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The Decoding of Lana Morris by Laura McNeal
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The Decoding of Lana Morris

by Laura McNeal

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Again, the McNeals, with the great characters and the interesting situations. I loved the premise that what Lana draws comes to life. ( )
  periwinklejane | Mar 30, 2013 |
I’m so glad to have found these wonderful writers. Tom McNeal of course is the author of the ethereally beautiful To Be Sung Underwater and Laura McNeal, Tom's wife, is also the author of a number of prize-winning books (see her oeuvre delineated on their website, here). This collaboration by them for young adults has a plotline I normally would eschew, as it involves an occult element. However, in the right hands - like theirs - a bit of magic can be enchanting.

Lana Morris is a sixteen-year-old foster child who lives with four other foster children in the home of Veronica and “Whit” Winters. Lana's four foster siblings, Tilly, Carlito, Alfred, and Garth are “snicks;” i.e., SNKS or Special Needs Kids. Lana’s foster parents are a bit “special” themselves: Veronica is an “ice queen” who clearly is into fostering for the money, and Whit thinks that fostering children includes fostering a sexual desire in Lana for him. Lana struggles with her attraction for Whit in spite of his position in her life and their fifteen-year age difference, but Whit has no such scruples.

While at first, Lana is appalled to be living with "snicks," she comes to love them, and finds that she assesses the goodness of others - including the “semi-handsome” boy next store - by how they treat her foster-siblings. Lana wants to make all of their lives better, but doesn’t know how, until a serendipitous visit to an antiques store gives her what she needs to make her life go “from grim to good.”

Evaluation: I love these authors. They have taken topics I normally would avoid, and made a book that provides a stellar reading experience. It goes without saying that featuring protagonists with special needs is a rarity, and their portrayals ensure that you love each of the kids in the book as individuals. Especially noteworthy is the quality of the dialogue among the adults, the snicks, and the other teens. Will I be chasing down more of their backlists? Absolutely! ( )
  nbmars | Aug 16, 2011 |
A great read. A story that teaches compassion. I teared up during parts of the book. I found myself cheering for some of the characters. ( )
  lhicks5 | Jul 11, 2009 |
Lana has been bumped from foster home to foster home most of her life. In her current situation, she lives with several special needs kids, a domineering foster mother, and a foster father that she begins to have feelings for. She loves to draw, so when she discovers a kit filled with fancy drawing paper, she's ecstatic. What she doesn't know is that everything she draws ends up happening in real life. Once this is discovered, she looks for a way to make all of the foster kids happy. ( )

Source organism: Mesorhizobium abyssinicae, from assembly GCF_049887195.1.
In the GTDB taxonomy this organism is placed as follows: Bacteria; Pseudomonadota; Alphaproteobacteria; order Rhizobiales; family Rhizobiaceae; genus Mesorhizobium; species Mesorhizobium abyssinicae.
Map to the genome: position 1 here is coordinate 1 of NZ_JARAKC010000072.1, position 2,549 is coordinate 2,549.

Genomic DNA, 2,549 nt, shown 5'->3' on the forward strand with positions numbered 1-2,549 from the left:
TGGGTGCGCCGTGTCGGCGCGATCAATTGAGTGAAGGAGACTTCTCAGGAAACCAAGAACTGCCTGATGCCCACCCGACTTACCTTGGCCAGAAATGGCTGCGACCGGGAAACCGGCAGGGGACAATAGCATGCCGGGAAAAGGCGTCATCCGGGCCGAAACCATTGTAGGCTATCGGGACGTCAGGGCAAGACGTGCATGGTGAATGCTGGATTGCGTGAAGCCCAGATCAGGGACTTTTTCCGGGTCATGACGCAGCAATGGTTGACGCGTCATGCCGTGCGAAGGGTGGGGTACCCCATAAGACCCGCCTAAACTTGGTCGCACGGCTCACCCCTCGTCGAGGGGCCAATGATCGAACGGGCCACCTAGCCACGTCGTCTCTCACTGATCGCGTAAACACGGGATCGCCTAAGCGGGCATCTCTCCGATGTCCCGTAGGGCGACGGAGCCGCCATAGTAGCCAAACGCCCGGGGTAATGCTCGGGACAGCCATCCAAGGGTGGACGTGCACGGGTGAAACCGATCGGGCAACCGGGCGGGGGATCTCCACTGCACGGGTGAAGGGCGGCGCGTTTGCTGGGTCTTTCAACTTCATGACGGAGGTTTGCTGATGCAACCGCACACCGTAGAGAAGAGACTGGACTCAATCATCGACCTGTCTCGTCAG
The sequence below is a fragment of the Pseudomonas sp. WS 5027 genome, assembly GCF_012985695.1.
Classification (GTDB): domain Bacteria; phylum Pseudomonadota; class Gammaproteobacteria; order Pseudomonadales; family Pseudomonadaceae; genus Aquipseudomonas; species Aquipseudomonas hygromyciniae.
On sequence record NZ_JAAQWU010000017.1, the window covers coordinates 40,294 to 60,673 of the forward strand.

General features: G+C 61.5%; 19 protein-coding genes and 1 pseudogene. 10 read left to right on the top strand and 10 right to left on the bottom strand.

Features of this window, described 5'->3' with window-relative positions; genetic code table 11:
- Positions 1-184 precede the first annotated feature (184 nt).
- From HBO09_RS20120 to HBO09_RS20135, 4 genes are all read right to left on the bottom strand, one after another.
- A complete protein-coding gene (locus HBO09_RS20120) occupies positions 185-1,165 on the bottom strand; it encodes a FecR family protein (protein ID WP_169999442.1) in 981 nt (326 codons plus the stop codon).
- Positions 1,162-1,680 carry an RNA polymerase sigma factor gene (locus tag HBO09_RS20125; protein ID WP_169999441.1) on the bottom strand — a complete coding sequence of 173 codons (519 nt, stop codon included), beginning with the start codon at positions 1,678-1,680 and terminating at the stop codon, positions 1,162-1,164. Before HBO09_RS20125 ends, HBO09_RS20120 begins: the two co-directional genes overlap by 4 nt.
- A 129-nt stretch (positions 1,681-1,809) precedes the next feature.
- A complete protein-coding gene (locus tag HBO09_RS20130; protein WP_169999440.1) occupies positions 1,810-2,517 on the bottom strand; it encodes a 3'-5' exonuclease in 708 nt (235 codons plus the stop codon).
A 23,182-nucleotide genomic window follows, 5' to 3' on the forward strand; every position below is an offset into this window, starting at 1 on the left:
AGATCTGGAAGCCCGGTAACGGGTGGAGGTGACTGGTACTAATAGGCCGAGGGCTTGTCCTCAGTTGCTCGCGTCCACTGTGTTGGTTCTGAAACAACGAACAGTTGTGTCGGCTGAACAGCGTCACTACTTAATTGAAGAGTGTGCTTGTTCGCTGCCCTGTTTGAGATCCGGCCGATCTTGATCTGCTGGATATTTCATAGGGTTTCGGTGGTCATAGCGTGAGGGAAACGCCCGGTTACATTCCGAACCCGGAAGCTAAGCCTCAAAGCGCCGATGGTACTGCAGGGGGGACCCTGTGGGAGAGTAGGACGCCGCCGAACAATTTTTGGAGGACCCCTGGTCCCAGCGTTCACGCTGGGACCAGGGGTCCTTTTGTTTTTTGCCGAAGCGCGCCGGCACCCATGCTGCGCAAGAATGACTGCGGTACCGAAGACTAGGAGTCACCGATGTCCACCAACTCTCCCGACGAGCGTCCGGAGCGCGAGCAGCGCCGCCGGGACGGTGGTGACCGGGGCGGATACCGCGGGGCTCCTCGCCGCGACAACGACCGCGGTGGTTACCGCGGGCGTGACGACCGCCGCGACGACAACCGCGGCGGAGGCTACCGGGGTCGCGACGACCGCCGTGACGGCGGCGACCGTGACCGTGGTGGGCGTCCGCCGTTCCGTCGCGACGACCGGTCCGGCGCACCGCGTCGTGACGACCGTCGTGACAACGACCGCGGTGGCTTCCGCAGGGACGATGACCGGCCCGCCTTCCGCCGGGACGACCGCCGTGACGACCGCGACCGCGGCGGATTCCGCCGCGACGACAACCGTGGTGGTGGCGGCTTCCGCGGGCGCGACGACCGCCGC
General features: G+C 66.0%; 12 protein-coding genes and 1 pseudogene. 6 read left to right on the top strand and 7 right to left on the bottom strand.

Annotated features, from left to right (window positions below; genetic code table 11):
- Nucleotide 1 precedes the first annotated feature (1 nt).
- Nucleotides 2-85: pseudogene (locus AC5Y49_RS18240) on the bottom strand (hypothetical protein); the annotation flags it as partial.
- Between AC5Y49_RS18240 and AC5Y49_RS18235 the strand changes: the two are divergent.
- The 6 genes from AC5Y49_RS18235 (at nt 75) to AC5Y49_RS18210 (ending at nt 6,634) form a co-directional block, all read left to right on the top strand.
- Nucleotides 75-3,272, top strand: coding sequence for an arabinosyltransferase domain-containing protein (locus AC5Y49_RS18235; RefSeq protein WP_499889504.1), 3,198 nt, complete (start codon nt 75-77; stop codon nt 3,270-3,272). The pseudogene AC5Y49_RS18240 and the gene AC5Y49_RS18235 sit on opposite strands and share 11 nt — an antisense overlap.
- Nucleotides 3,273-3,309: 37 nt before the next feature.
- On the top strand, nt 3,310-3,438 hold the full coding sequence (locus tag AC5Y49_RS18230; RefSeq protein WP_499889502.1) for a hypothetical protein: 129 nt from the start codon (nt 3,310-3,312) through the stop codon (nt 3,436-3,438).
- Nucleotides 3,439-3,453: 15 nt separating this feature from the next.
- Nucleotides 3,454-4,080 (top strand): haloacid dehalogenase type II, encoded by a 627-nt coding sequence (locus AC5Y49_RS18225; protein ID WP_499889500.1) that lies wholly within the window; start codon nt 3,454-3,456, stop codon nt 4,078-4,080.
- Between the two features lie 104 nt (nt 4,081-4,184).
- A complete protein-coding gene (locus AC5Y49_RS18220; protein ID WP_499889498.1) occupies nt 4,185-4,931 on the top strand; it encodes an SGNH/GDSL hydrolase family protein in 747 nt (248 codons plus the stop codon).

ShellyPYA | Nov 15, 2008 |
What happens when foster child Lana Morris buys a drawing book in which everything she draws comes true? She quickly learns that one has to be very careful what one wishes for. I liked the book, but I have to admit, I don't understand the title at all. I don't understand how the decoding comes in. ( )
  ohioyalibrarian | Oct 30, 2007 |
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Book description
When Lana Morris purchases the Lady Drawing kit from a mysterious woman at an antique shop in a small town, she begins to notice peculiar happenings. She begins to wonder if these events are connected to her drawings.
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Amazon.com Product Description (ISBN 0375831061, Hardcover)

Sixteen-year-old Lana Morris wishes her life were different, that she were somewhere else, someone else. Her foster mother wants her gone, she's stuck taking care of the other kids in the house, she longs to become closer to her foster father, and the only cool people around refuse to acknowledge her. Then Lana stumbles into Miss Hekkity's mysterious shop, and she begins to realize that she might actually have the power to change things—to make some of her wishes come true. But wishing isn't always as harmless as it seems. . . .

Award-winning authors Laura and Tom McNeal weave a warmhearted and suspenseful story about the power—and danger—of a wish.

(retrieved from Amazon Mon, 30 Sep 2013 13:54:24 -0400)

(see all 3 descriptions)

For sixteen-year-old Lana life is often difficult, with a flirtatious foster father, an ice queen foster mother, a houseful of special needs children to care for, and bullies harrassing her, until the day she ventures into an antique shop and buys a drawing set that may change her life.… (more)

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